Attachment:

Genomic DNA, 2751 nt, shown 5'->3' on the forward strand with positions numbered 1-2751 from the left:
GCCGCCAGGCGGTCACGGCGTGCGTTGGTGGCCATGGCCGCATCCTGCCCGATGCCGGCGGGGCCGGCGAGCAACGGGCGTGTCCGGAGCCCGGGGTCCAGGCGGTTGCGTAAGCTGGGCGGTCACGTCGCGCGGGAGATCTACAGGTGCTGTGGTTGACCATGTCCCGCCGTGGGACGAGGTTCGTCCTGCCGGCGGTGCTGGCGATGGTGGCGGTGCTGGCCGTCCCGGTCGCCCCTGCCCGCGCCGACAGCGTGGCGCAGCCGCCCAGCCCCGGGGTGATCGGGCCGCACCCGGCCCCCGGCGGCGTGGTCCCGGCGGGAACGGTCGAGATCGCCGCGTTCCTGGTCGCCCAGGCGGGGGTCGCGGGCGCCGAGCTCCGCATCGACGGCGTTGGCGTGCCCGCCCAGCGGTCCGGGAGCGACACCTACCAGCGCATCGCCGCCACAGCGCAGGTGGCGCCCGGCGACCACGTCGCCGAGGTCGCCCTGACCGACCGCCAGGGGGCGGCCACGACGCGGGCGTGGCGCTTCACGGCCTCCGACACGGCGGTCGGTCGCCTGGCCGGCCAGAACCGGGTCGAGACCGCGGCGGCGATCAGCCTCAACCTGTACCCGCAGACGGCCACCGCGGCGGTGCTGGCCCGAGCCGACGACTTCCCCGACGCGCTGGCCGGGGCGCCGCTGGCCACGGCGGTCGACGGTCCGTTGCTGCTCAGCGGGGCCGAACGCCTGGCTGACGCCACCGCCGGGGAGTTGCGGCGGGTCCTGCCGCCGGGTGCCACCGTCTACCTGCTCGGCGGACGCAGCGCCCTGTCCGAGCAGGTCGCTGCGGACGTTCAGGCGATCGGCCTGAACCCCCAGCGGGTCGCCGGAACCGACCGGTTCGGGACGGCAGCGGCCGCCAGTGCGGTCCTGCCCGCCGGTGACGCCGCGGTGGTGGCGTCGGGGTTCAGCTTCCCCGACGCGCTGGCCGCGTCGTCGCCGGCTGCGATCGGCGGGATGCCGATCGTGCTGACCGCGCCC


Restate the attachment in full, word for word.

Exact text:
Genomic DNA, 2751 nt, shown 5'->3' on the forward strand with positions numbered 1-2751 from the left:
GCCGCCAGGCGGTCACGGCGTGCGTTGGTGGCCATGGCCGCATCCTGCCCGATGCCGGCGGGGCCGGCGAGCAACGGGCGTGTCCGGAGCCCGGGGTCCAGGCGGTTGCGTAAGCTGGGCGGTCACGTCGCGCGGGAGATCTACAGGTGCTGTGGTTGACCATGTCCCGCCGTGGGACGAGGTTCGTCCTGCCGGCGGTGCTGGCGATGGTGGCGGTGCTGGCCGTCCCGGTCGCCCCTGCCCGCGCCGACAGCGTGGCGCAGCCGCCCAGCCCCGGGGTGATCGGGCCGCACCCGGCCCCCGGCGGCGTGGTCCCGGCGGGAACGGTCGAGATCGCCGCGTTCCTGGTCGCCCAGGCGGGGGTCGCGGGCGCCGAGCTCCGCATCGACGGCGTTGGCGTGCCCGCCCAGCGGTCCGGGAGCGACACCTACCAGCGCATCGCCGCCACAGCGCAGGTGGCGCCCGGCGACCACGTCGCCGAGGTCGCCCTGACCGACCGCCAGGGGGCGGCCACGACGCGGGCGTGGCGCTTCACGGCCTCCGACACGGCGGTCGGTCGCCTGGCCGGCCAGAACCGGGTCGAGACCGCGGCGGCGATCAGCCTCAACCTGTACCCGCAGACGGCCACCGCGGCGGTGCTGGCCCGAGCCGACGACTTCCCCGACGCGCTGGCCGGGGCGCCGCTGGCCACGGCGGTCGACGGTCCGTTGCTGCTCAGCGGGGCCGAACGCCTGGCTGACGCCACCGCCGGGGAGTTGCGGCGGGTCCTGCCGCCGGGTGCCACCGTCTACCTGCTCGGCGGACGCAGCGCCCTGTCCGAGCAGGTCGCTGCGGACGTTCAGGCGATCGGCCTGAACCCCCAGCGGGTCGCCGGAACCGACCGGTTCGGGACGGCAGCGGCCGCCAGTGCGGTCCTGCCCGCCGGTGACGCCGCGGTGGTGGCGTCGGGGTTCAGCTTCCCCGACGCGCTGGCCGCGTCGTCGCCGGCTGCGATCGGCGGGATGCCGATCGTGCTGACCGCGCCC